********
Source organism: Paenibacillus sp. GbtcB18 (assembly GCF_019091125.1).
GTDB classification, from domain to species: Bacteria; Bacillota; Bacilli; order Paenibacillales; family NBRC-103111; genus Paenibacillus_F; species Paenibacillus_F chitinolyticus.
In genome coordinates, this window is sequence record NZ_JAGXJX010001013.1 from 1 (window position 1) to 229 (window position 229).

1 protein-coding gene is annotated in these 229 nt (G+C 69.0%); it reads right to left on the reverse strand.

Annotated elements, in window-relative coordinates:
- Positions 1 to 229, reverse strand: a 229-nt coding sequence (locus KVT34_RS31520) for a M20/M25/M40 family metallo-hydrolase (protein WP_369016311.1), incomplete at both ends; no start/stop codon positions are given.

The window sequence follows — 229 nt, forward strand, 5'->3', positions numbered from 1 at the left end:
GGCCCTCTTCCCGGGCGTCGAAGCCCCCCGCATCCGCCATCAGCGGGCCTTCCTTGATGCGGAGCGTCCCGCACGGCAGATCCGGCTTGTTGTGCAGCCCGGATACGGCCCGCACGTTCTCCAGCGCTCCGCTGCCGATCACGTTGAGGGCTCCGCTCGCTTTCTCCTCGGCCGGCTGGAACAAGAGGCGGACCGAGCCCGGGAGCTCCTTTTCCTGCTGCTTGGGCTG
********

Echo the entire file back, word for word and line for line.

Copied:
Source organism: Paenibacillus sp. GbtcB18 (assembly GCF_019091125.1).
GTDB classification, from domain to species: Bacteria; Bacillota; Bacilli; order Paenibacillales; family NBRC-103111; genus Paenibacillus_F; species Paenibacillus_F chitinolyticus.
In genome coordinates, this window is sequence record NZ_JAGXJX010001013.1 from 1 (window position 1) to 229 (window position 229).

1 protein-coding gene is annotated in these 229 nt (G+C 69.0%); it reads right to left on the reverse strand.

Annotated elements, in window-relative coordinates:
- Positions 1 to 229, reverse strand: a 229-nt coding sequence (locus KVT34_RS31520) for a M20/M25/M40 family metallo-hydrolase (protein WP_369016311.1), incomplete at both ends; no start/stop codon positions are given.

The window sequence follows — 229 nt, forward strand, 5'->3', positions numbered from 1 at the left end:
GGCCCTCTTCCCGGGCGTCGAAGCCCCCCGCATCCGCCATCAGCGGGCCTTCCTTGATGCGGAGCGTCCCGCACGGCAGATCCGGCTTGTTGTGCAGCCCGGATACGGCCCGCACGTTCTCCAGCGCTCCGCTGCCGATCACGTTGAGGGCTCCGCTCGCTTTCTCCTCGGCCGGCTGGAACAAGAGGCGGACCGAGCCCGGGAGCTCCTTTTCCTGCTGCTTGGGCTG